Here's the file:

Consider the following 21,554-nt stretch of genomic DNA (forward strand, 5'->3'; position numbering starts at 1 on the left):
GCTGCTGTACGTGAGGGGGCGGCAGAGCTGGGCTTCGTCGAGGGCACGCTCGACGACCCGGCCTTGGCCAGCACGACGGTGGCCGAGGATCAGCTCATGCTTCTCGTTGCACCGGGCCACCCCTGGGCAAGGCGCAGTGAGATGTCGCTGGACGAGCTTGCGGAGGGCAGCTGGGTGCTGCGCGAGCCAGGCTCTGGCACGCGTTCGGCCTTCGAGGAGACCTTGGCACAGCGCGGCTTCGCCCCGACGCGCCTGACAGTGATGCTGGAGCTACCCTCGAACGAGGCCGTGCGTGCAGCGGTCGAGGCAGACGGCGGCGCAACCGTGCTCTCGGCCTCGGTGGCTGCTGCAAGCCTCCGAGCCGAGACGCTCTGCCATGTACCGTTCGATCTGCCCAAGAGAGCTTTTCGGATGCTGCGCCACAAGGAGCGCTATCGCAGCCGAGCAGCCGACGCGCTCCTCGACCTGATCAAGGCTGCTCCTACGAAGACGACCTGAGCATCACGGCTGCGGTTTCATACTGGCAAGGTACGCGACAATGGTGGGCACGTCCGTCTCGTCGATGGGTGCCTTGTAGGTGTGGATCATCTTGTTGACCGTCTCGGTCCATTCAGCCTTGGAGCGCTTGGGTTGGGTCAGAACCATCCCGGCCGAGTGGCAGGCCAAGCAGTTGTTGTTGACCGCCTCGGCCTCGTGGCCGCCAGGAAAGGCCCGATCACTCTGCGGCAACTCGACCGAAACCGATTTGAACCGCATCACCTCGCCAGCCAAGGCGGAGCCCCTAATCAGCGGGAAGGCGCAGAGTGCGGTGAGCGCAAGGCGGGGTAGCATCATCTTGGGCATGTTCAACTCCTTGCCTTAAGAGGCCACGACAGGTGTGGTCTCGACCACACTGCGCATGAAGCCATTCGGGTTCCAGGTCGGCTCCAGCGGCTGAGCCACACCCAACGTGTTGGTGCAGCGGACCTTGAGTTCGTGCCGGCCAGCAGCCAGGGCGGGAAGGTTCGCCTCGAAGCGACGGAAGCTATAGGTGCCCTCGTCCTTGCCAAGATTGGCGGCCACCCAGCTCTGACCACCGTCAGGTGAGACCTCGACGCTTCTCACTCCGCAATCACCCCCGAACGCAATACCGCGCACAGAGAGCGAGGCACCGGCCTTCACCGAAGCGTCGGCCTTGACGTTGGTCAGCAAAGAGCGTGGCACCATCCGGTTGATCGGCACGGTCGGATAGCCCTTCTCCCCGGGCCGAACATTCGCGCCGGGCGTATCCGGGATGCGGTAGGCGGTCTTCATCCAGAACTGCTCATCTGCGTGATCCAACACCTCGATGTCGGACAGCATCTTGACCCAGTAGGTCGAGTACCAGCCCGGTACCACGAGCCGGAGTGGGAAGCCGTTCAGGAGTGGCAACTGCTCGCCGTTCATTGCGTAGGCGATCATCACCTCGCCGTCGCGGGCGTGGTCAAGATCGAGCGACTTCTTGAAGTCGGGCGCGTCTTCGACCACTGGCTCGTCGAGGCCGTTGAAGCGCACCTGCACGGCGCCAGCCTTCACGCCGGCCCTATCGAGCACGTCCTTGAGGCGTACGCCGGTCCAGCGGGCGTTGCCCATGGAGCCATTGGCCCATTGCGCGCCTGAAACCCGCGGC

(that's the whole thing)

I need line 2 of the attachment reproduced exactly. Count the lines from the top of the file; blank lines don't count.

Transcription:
GCTGCTGTACGTGAGGGGGCGGCAGAGCTGGGCTTCGTCGAGGGCACGCTCGACGACCCGGCCTTGGCCAGCACGACGGTGGCCGAGGATCAGCTCATGCTTCTCGTTGCACCGGGCCACCCCTGGGCAAGGCGCAGTGAGATGTCGCTGGACGAGCTTGCGGAGGGCAGCTGGGTGCTGCGCGAGCCAGGCTCTGGCACGCGTTCGGCCTTCGAGGAGACCTTGGCACAGCGCGGCTTCGCCCCGACGCGCCTGACAGTGATGCTGGAGCTACCCTCGAACGAGGCCGTGCGTGCAGCGGTCGAGGCAGACGGCGGCGCAACCGTGCTCTCGGCCTCGGTGGCTGCTGCAAGCCTCCGAGCCGAGACGCTCTGCCATGTACCGTTCGATCTGCCCAAGAGAGCTTTTCGGATGCTGCGCCACAAGGAGCGCTATCGCAGCCGAGCAGCCGACGCGCTCCTCGACCTGATCAAGGCTGCTCCTACGAAGACGACCTGAGCATCACGGCTGCGGTTTCATACTGGCAAGGTACGCGACAATGGTGGGCACGTCCGTCTCGTCGATGGGTGCCTTGTAGGTGTGGATCATCTTGTTGACCGTCTCGGTCCATTCAGCCTTGGAGCGCTTGGGTTGGGTCAGAACCATCCCGGCCGAGTGGCAGGCCAAGCAGTTGTTGTTGACCGCCTCGGCCTCGTGGCCGCCAGGAAAGGCCCGATCACTCTGCGGCAACTCGACCGAAACCGATTTGAACCGCATCACCTCGCCAGCCAAGGCGGAGCCCCTAATCAGCGGGAAGGCGCAGAGTGCGGTGAGCGCAAGGCGGGGTAGCATCATCTTGGGCATGTTCAACTCCTTGCCTTAAGAGGCCACGACAGGTGTGGTCTCGACCACACTGCGCATGAAGCCATTCGGGTTCCAGGTCGGCTCCAGCGGCTGAGCCACACCCAACGTGTTGGTGCAGCGGACCTTGAGTTCGTGCCGGCCAGCAGCCAGGGCGGGAAGGTTCGCCTCGAAGCGACGGAAGCTATAGGTGCCCTCGTCCTTGCCAAGATTGGCGGCCACCCAGCTCTGACCACCGTCAGGTGAGACCTCGACGCTTCTCACTCCGCAATCACCCCCGAACGCAATACCGCGCACAGAGAGCGAGGCACCGGCCTTCACCGAAGCGTCGGCCTTGACGTTGGTCAGCAAAGAGCGTGGCACCATCCGGTTGATCGGCACGGTCGGATAGCCCTTCTCCCCGGGCCGAACATTCGCGCCGGGCGTATCCGGGATGCGGTAGGCGGTCTTCATCCAGAACTGCTCATCTGCGTGATCCAACACCTCGATGTCGGACAGCATCTTGACCCAGTAGGTCGAGTACCAGCCCGGTACCACGAGCCGGAGTGGGAAGCCGTTCAGGAGTGGCAACTGCTCGCCGTTCATTGCGTAGGCGATCATCACCTCGCCGTCGCGGGCGTGGTCAAGATCGAGCGACTTCTTGAAGTCGGGCGCGTCTTCGACCACTGGCTCGTCGAGGCCGTTGAAGCGCACCTGCACGGCGCCAGCCTTCACGCCGGCCCTATCGAGCACGTCCTTGAGGCGTACGCCGGTCCAGCGGGCGTTGCCCATGGAGCCATTGGCCCATTGCGCGCCTGAAACCCGCGGC